India drugmakers spread wings abroad
BOMBAY: No longer able to rely on selling copycats of drugs patented abroad, more Indian drug makers have begun setting up foreign partnerships to expand into overseas markets.
Since new laws took effect in January, Indian generic-drug makers have completed at least a dozen deals with foreign partners who will sell their drugs, while three other deals involve Indian firms licensing new molecules or drug delivery systems.
“The model is veering around partnerships across various segments, such as sharing of intellectual property, becoming vendors of first choice for developing generics and supplying bulk ingredients,” said Utkarsh Palnitkar, an analyst with Ernst & Young in Hyderabad.
“Mitigation of risk is driving such partnerships,” he said.
For more than three decades, Indian companies thrived with the protection of laws that allowed them to copy drugs under patent elsewhere. To meet World Trade Organisation obligations, India changed the law at the start of this year to disallow copying of drugs patented after 1995.
“Since India has adopted a product patent regime, revenue from copycat drugs will reduce after a few years, so it is better for Indian companies to derive revenue from other markets,” said Sanjay Ramdas Dongre, who manages a pharmaceutical and health care fund at Unit Trust of India (UTI), India’s largest mutual fund.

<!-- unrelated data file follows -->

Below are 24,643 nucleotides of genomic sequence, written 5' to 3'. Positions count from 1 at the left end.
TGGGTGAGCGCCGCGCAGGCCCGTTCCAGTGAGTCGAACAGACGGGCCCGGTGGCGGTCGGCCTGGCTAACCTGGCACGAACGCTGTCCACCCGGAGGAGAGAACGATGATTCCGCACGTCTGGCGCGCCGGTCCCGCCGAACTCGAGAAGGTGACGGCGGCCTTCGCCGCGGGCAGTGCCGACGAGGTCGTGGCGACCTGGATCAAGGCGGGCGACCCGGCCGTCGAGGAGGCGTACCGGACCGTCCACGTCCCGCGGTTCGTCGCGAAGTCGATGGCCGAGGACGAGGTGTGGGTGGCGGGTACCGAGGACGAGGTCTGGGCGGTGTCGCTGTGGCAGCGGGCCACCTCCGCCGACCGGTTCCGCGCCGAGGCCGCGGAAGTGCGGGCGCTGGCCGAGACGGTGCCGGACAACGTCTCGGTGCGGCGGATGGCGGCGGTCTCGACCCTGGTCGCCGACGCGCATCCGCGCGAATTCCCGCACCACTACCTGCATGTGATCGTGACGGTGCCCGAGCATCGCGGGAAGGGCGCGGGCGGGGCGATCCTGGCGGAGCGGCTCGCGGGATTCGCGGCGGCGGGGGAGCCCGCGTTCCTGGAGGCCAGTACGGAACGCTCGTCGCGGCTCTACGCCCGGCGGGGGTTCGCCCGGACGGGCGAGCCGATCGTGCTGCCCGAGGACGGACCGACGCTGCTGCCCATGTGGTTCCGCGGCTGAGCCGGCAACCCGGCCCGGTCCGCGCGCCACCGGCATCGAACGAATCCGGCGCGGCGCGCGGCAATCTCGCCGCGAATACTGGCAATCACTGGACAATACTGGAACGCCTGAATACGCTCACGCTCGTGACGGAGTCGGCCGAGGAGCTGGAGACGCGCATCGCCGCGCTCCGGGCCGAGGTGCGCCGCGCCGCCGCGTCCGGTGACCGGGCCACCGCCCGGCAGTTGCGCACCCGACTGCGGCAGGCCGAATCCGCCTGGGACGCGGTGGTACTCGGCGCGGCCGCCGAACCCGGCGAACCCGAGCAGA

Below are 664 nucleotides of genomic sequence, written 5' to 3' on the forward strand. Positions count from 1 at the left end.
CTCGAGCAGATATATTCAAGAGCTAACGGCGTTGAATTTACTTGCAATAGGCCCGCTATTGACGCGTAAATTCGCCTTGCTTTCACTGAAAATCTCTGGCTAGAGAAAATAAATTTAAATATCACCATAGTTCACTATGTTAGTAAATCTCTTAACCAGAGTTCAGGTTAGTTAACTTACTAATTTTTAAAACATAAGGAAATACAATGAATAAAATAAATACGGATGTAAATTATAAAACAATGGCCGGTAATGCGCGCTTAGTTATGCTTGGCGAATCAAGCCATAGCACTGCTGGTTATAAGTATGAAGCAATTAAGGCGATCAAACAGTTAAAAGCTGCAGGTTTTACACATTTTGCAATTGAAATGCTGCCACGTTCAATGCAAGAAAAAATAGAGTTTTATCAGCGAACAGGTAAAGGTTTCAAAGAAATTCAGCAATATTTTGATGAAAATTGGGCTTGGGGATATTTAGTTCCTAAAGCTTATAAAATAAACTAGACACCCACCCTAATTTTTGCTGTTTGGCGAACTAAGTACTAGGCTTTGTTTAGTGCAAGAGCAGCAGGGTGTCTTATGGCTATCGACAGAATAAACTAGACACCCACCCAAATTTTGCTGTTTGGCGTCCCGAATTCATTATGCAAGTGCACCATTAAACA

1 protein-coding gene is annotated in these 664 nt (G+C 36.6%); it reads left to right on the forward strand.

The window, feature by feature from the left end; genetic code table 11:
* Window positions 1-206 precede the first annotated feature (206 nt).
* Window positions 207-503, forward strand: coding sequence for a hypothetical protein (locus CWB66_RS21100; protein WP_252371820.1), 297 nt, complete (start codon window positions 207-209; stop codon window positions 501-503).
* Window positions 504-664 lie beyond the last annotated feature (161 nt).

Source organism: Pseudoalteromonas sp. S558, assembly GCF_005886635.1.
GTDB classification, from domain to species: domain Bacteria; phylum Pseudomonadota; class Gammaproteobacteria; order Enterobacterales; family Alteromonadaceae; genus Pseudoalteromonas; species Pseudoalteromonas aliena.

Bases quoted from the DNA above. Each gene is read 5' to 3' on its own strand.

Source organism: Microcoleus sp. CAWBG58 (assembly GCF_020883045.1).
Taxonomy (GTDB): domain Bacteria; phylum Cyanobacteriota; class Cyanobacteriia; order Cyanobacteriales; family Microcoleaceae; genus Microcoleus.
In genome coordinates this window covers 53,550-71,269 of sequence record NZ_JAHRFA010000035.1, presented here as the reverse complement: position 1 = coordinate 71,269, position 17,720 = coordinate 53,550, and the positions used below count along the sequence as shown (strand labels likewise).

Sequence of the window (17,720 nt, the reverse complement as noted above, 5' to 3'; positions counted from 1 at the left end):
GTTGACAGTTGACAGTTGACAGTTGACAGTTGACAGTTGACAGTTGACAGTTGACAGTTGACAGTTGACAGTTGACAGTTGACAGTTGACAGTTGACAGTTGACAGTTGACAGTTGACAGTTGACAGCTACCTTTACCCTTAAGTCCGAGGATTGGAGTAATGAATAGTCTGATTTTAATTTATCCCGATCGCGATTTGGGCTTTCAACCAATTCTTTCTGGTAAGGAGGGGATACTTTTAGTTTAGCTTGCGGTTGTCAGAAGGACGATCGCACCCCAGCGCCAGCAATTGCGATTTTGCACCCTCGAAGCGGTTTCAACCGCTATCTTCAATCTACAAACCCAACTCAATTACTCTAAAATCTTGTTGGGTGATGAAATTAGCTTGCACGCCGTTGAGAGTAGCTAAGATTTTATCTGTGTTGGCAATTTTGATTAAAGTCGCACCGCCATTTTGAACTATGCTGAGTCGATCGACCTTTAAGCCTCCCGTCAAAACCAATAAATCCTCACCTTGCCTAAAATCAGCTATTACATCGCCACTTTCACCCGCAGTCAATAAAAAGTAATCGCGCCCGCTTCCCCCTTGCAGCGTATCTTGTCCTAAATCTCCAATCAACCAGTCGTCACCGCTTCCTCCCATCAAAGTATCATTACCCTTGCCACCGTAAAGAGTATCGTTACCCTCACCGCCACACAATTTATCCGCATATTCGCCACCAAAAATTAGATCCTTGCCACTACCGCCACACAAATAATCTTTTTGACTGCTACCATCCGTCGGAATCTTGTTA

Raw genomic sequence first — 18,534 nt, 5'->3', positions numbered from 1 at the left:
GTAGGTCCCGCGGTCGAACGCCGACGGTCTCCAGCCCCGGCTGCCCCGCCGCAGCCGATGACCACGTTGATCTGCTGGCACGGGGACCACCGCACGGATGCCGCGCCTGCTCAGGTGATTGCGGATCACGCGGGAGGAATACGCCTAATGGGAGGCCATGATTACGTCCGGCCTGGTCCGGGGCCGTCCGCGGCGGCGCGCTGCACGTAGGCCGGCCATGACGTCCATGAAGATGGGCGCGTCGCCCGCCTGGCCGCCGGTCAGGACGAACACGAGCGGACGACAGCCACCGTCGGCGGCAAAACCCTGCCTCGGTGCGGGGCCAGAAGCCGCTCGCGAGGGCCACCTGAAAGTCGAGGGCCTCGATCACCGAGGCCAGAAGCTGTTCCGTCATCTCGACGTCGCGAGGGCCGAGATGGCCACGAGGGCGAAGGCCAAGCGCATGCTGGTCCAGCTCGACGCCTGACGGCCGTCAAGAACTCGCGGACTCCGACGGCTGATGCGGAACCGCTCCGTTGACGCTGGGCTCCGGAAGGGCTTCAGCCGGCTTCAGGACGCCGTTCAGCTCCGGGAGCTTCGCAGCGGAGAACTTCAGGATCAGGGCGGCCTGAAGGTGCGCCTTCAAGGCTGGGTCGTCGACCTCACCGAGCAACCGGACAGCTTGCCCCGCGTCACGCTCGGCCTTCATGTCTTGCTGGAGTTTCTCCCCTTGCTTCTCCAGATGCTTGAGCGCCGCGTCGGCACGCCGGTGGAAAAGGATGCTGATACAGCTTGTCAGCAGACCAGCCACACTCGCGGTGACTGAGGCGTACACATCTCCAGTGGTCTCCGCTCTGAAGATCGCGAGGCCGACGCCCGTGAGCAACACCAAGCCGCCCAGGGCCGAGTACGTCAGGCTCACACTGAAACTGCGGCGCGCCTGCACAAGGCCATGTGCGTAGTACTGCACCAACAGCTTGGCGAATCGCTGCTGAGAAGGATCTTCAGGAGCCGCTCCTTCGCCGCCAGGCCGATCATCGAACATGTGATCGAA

While larger players Ranbaxy Laboratories Ltd., Dr. Reddy’s Laboratories Ltd. and Cipla Ltd. have led the way, others are now turning to exports.
Billions of dollars worth of drugs lose their patent protections over the next few years, luring Indian drug makers overseas to coepete with their cheaper generic versions. Indian firms also need to keep expanding, and foreign markets offer the best opportunities.
India’s Cadila Healthcare Ltd., Strides Arcolab Ltd., Matrix Laboratories Ltd., Orchid Chemicals & Pharmaceuticals have partnered with firms such as Mayne Pharma, Actavis, Aspen Pharmacare, Alpharma Inc, Tyco International and Stada Pharmaceuticals.
Win-win: Pharma multinationals, which have had only limited success with new drug research, have learned they need to seek promising new drugs wherever they can find them.
“There is pressure on them to cut costs to maintain profits and one way to reduce costs is to source from places where it can be cheaper,” UTI’s Dongre said.
“Indian companies have U.S. FDA-approved plants but don’t have a front-end in the U.S., so collaboration will help them. It’s a win-win situation for both.”
Besides the 70-plus Food and Drug Administration-approved manufacturing facilities — the largest number outside the United States — India also has chemistry skills and cheap labour, which multinationals can easily tap through partnerships. reuters